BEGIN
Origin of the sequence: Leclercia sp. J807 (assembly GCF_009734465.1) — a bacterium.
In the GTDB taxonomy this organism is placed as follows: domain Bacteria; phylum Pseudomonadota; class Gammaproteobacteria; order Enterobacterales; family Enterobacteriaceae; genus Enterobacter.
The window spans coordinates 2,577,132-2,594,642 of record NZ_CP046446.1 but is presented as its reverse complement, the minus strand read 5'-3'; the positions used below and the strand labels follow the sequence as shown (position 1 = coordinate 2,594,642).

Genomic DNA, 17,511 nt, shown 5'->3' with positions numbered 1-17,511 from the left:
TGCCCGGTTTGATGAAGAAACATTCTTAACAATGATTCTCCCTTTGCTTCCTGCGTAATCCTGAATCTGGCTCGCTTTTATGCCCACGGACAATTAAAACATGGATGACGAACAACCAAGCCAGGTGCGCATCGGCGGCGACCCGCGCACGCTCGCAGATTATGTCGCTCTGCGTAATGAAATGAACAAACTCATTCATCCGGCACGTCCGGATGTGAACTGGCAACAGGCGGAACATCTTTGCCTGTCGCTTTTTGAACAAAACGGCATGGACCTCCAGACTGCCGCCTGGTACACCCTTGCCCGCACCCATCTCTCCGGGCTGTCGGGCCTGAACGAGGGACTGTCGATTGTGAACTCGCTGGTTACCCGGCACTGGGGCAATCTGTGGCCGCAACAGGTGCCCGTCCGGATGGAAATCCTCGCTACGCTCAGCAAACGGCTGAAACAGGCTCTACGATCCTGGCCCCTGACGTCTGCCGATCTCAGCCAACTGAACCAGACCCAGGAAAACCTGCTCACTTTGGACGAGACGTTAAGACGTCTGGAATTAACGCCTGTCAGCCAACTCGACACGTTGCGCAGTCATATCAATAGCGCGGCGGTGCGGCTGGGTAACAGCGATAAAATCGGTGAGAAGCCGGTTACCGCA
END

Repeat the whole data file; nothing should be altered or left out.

Origin of the sequence: Leclercia sp. J807 (assembly GCF_009734465.1) — a bacterium.
In the GTDB taxonomy this organism is placed as follows: domain Bacteria; phylum Pseudomonadota; class Gammaproteobacteria; order Enterobacterales; family Enterobacteriaceae; genus Enterobacter.
The window spans coordinates 2,577,132-2,594,642 of record NZ_CP046446.1 but is presented as its reverse complement, the minus strand read 5'-3'; the positions used below and the strand labels follow the sequence as shown (position 1 = coordinate 2,594,642).

Genomic DNA, 17,511 nt, shown 5'->3' with positions numbered 1-17,511 from the left:
TGCCCGGTTTGATGAAGAAACATTCTTAACAATGATTCTCCCTTTGCTTCCTGCGTAATCCTGAATCTGGCTCGCTTTTATGCCCACGGACAATTAAAACATGGATGACGAACAACCAAGCCAGGTGCGCATCGGCGGCGACCCGCGCACGCTCGCAGATTATGTCGCTCTGCGTAATGAAATGAACAAACTCATTCATCCGGCACGTCCGGATGTGAACTGGCAACAGGCGGAACATCTTTGCCTGTCGCTTTTTGAACAAAACGGCATGGACCTCCAGACTGCCGCCTGGTACACCCTTGCCCGCACCCATCTCTCCGGGCTGTCGGGCCTGAACGAGGGACTGTCGATTGTGAACTCGCTGGTTACCCGGCACTGGGGCAATCTGTGGCCGCAACAGGTGCCCGTCCGGATGGAAATCCTCGCTACGCTCAGCAAACGGCTGAAACAGGCTCTACGATCCTGGCCCCTGACGTCTGCCGATCTCAGCCAACTGAACCAGACCCAGGAAAACCTGCTCACTTTGGACGAGACGTTAAGACGTCTGGAATTAACGCCTGTCAGCCAACTCGACACGTTGCGCAGTCATATCAATAGCGCGGCGGTGCGGCTGGGTAACAGCGATAAAATCGGTGAGAAGCCGGTTACCGCA